Last summer, the NAACP released a set of goals for its more than 1,200 chapters to use as a guideline for pushing for legislation aimed at curbing racial profiling and stand your ground laws. So far, there have been some successes in getting reforms passed, NAACP officials say, but there is a great deal of work yet to do.
The proposed package of legal reforms are known as “Trayvon’s Law,” a response to the death of Trayvon Martin two years ago at the hands of George Zimmerman, a neighborhood watch volunteer in suburban Orlando.
“We have more than 1,200 active chapters around the country and this is a package they can use to affect changes in their legislatures,” said Niaz Kasravi, the director of the NAACP’s criminal justice program, in an interview with BET.com.
“We are seeing some successes,” she said. “We’ve had huge successes in New York around the issue of racial profiling, a reference to reforms implemented in the stop-and-frisk program of the New York City Police Department. And we think Florida is moving forward. Georgia has been doing some work around the stand your ground issue.”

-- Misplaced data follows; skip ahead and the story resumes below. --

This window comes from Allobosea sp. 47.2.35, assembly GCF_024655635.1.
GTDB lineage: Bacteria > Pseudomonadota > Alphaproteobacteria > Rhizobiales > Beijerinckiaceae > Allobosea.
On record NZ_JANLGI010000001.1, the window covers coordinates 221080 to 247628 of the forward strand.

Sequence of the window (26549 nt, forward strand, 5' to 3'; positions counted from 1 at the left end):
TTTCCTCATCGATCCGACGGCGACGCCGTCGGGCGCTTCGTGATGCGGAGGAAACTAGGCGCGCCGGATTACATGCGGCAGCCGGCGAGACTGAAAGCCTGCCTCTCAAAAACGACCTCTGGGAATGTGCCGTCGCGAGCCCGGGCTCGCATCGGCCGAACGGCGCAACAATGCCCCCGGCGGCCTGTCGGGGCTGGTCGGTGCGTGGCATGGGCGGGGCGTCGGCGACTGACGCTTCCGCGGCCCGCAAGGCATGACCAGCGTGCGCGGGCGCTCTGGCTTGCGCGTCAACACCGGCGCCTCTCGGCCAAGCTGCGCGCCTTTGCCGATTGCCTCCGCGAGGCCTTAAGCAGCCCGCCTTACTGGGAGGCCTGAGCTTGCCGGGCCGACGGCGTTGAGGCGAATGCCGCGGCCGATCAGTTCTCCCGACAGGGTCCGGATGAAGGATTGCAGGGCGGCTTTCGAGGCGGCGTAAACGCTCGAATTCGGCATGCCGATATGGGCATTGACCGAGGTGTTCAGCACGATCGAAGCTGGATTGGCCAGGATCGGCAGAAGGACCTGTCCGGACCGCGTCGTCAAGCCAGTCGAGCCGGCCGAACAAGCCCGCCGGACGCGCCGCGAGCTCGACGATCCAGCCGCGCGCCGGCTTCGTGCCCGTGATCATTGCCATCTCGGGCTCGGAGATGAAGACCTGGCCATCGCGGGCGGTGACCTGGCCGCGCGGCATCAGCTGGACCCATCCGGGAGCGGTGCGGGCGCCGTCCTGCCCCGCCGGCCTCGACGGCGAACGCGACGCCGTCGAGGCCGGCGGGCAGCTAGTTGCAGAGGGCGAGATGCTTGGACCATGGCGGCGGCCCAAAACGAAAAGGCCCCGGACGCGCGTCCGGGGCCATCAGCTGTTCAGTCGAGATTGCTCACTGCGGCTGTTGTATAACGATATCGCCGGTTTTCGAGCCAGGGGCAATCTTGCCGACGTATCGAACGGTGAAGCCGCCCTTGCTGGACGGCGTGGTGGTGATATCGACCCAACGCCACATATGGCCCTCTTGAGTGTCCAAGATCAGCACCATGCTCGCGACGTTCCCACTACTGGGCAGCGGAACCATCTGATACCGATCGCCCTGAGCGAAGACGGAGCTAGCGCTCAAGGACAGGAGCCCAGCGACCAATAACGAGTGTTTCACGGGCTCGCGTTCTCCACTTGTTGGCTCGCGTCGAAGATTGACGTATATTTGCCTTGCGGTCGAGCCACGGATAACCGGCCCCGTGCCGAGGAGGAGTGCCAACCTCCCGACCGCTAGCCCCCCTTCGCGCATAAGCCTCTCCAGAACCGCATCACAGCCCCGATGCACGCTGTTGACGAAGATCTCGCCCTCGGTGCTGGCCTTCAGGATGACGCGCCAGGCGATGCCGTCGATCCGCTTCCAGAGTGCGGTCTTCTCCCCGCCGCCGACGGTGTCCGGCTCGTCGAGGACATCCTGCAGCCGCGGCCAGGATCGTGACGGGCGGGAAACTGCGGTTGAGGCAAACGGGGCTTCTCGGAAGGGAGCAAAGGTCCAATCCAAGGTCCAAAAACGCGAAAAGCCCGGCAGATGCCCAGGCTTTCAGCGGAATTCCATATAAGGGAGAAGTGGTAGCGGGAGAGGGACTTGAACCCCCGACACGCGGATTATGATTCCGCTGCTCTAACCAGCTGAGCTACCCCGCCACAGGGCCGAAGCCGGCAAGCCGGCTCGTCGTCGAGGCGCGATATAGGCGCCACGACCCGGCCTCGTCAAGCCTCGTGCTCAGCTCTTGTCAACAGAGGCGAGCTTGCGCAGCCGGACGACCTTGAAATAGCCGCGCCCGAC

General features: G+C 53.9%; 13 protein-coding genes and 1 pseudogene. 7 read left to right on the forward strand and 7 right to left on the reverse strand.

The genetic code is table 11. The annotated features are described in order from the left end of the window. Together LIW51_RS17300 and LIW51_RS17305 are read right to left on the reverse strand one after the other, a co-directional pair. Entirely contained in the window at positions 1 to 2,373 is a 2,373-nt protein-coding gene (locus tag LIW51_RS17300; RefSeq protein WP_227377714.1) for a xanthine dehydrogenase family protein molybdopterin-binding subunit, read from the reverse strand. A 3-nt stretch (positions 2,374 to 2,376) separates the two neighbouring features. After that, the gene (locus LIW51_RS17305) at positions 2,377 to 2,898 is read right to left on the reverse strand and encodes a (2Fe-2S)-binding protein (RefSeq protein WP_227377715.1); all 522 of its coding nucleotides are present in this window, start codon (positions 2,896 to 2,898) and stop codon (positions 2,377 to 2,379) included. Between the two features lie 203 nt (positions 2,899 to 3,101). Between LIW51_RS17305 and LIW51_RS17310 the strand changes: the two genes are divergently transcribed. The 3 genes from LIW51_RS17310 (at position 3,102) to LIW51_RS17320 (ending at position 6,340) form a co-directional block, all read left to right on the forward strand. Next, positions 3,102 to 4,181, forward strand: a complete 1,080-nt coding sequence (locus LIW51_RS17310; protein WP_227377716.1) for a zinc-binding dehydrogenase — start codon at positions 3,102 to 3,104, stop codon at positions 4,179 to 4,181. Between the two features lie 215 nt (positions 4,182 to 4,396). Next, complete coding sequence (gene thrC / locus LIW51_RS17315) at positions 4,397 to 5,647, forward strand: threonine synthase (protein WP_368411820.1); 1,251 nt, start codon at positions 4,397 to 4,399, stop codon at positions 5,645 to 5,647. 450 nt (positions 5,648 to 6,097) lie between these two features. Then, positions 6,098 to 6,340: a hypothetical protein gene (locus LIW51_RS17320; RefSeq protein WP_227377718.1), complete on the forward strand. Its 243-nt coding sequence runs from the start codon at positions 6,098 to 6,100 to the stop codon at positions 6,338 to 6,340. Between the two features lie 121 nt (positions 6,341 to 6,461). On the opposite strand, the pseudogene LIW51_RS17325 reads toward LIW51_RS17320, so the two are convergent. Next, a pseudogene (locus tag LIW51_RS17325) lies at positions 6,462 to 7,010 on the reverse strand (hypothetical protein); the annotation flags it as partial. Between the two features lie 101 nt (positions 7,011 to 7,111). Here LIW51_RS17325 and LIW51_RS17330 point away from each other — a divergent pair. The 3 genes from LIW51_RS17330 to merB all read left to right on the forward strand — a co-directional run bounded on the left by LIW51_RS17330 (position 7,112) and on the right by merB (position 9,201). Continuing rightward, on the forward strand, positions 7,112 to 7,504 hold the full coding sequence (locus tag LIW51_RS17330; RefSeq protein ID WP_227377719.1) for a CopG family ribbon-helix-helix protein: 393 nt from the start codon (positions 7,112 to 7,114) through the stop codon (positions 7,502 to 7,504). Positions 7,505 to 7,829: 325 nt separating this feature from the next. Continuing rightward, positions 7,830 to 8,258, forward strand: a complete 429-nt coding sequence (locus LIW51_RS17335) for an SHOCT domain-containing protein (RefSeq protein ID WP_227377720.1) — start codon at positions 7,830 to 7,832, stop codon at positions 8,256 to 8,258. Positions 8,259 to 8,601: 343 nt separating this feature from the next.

She said that a large number of the chapters are enthusiastically pursuing many of the reforms outlined by the national civil rights organization.
However, legislative successes are often difficult since many of the states with stand your ground laws, for example, have Republican-controlled, conservative legislatures.
The package of reforms that comprise “Trayvon’s Law” calls for legislation to curb racial profiling practices as well as a call to provide better training and enhanced standards for community watch groups. It also calls for implementing civilian review boards for police departments and repealing of stand your ground laws. It also calls for the collection of data on incidents of violent crimes, particularly against people of color.
Kasravi said that there are NAACP chapters throughout the country that are pursuing portions of the recommendations or all of them.
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(Photo: Tim Boyles/Getty Images)
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